Earlier this year, in a song called “I Should Live in Salt,” The National’s frontman Matt Berninger claimed that his abandonment of a former lover should receive the punishment of living in salt forever, twisting and turning in agony as the salty salt agitates his lovestruck wounds. Since recording this song Berninger’s prophecy has been fulfilled and he has been forced to live in a house made entirely out of salt, making for the worst episode of MTV Cribs that anybody has ever seen.
“So, this is my crib,” says Berninger to the camera as he points half-heartedly to a big pile of salt, “as you can see everything is made out of salt. This is my T.V. – as you may know, it is very difficult to get any sort of signal on an aerial made out of salt, in fact, it’s quite difficult to even craft a T.V. from salt, seeing as it is a loose, grainy substance and I don’t have any kind of glue or any other welding materials, due to the fact it is not possible to make such products when your only ingredient is salt, so my T.V. is just a pile of salt about three feet wide. Sometimes I pretend that I’m watching an episode of Breaking Bad on my salt-based television, and I pretend that some of the salt is Walter White and some of the salt is Skyler and occasionally I shout at the salt, saying ‘damnit Skyler, Walt has done so much for you, just give him a break once in a while.’ It is like watching the real thing.
“People often say to me, ‘wow, you live in a house made out of salt, I imagine your life is like that depicted in Richard Brautigan’s 1968 novel In Watermelon Sugar, in which the characters live in a place where everything is made out of watermelon sugar.’ This is a common misconception that people regularly have, and it is incorrect for two main reasons. Firstly, while Richard Brautigan’s novel is undoubtedly an under-appreciated classic from the Beat Generation movement, it is still a work of fiction, rather than an accurate guide to help people construct houses from unusual materials. And secondly, in Brautigan’s novel the fictional town is built out of watermelon sugar, which is a very different substance to salt, despite the similarly white and grainy appearance and molecular structure. While watermelon sugar is actually quite a convenient building tool, salt is far less amenable than its helpful brother from another subatomic mother. I don’t even know what salt is made out of or how it is derived, which is surprising given my circumstances.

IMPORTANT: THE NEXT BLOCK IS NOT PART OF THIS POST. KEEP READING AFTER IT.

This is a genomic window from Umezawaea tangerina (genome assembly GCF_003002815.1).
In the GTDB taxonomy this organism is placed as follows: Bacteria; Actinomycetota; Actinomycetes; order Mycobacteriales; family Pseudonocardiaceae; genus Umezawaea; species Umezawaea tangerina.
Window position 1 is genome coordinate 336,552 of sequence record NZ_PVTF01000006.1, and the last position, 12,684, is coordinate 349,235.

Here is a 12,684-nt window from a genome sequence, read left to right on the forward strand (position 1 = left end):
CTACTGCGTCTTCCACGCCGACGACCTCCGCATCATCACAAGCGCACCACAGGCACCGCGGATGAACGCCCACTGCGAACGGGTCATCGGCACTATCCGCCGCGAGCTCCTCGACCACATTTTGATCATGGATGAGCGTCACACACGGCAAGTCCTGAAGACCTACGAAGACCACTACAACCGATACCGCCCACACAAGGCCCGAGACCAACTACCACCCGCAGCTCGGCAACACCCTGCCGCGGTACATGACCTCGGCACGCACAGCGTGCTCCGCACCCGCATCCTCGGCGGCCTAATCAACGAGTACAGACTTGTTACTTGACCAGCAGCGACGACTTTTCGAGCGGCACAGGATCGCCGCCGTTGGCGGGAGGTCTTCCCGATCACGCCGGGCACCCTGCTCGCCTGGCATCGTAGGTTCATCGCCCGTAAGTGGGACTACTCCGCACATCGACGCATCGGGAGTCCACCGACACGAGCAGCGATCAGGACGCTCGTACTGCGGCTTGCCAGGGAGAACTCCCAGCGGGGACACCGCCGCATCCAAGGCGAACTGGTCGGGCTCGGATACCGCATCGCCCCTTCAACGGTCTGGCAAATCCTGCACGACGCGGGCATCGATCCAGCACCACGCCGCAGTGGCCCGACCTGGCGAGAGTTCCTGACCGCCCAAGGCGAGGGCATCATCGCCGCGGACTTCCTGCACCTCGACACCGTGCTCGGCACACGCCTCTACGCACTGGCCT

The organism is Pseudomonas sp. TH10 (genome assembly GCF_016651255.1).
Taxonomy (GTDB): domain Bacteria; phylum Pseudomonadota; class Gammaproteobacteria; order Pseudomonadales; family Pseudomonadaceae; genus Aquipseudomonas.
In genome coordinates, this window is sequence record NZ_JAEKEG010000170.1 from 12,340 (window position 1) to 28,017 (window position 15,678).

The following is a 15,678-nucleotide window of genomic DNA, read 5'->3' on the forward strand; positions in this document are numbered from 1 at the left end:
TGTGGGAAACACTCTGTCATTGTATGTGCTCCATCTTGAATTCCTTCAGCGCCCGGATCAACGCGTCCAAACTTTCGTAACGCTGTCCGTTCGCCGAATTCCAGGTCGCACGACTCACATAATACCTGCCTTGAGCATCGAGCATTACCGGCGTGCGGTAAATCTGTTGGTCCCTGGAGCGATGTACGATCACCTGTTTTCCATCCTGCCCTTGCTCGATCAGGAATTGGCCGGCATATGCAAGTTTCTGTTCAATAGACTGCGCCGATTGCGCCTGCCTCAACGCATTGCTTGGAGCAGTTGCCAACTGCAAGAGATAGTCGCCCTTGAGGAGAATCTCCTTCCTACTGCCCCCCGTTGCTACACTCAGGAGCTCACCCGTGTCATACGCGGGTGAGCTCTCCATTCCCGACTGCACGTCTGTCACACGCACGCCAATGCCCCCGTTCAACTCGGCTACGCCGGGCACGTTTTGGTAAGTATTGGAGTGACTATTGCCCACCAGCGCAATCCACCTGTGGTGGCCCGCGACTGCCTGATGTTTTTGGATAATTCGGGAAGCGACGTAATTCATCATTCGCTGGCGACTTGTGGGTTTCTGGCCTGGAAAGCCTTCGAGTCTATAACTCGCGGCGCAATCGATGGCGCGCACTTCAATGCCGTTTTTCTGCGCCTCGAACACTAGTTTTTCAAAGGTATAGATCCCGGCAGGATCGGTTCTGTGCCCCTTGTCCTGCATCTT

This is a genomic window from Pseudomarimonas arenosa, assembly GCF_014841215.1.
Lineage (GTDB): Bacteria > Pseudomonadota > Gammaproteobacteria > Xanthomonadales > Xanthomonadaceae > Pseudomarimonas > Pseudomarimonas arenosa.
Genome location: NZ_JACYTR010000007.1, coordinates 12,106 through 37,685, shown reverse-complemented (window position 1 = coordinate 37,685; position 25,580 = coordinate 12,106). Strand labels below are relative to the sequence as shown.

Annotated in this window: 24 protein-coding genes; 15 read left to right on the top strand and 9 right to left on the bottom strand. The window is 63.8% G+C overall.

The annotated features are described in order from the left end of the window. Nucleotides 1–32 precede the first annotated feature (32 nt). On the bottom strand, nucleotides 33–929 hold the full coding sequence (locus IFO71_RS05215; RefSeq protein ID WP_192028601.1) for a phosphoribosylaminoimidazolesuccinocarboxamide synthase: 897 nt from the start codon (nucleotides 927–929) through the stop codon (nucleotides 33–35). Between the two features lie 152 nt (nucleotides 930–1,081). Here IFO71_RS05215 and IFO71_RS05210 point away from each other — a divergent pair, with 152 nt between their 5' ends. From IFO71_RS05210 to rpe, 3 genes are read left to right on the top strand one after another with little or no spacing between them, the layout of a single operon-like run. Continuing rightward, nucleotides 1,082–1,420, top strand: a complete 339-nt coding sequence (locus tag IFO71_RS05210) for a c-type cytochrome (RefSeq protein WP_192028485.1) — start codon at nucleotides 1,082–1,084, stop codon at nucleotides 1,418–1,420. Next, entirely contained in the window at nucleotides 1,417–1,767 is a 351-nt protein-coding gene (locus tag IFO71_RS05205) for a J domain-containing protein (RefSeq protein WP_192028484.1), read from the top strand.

“I don’t know why I thought this would be a good idea; it turns out it is very difficult living in salt, and only having furniture and household accessories that are constructed from salt. To be fair, when I said that I should live in salt, I wasn’t really planning on following through with the idea – it’s just one of those things you say, like giving up porn or going vegetarian – I didn’t realise that song lyrics could act as a legally binding contract.
“But then one day I was kidnapped by an anonymous stranger and dumped on a patch of land in a town I didn’t recognise. I was told that I must live here for the rest of my life, and that I was no longer allowed to live in a salt-free home. As far as I can see, the only way out of this mess is to write and record a contradictory song called ‘I should not live in salt any more please,’ in the hope that the arbiter in charge of enforcing the claims made in pop lyrics will take pity on me and return me to my home, where the only contact I need have with salt is to liven up a rather bland potato-based meal. Even then I may give up salt altogether.”
“But why?” says the shocked cameraman, inadvertently breaking MTV Cribs cameraman etiquette, “it’s such a cheap and effective way of bringing flavour to an otherwise tasteless meal.”
“Oh… you know… because of the memories and stuff,” replies Berninger, and as he says this a tiny tear rolls down his cheek.
And then that tear rolls into his mouth and the taste of his own bodily salt makes him vomit, and then he cries even harder, and then he vomits even harder, and the camera pans away to a long-shot of the large pile of salt, accompanied by the muffled sound of Berninger caught in an infinite loop of crying and vomiting, before Snoop Dogg emerges, ready to show the MTV camera crew his swimming pool in the shape of a pair of ladies’ breasts.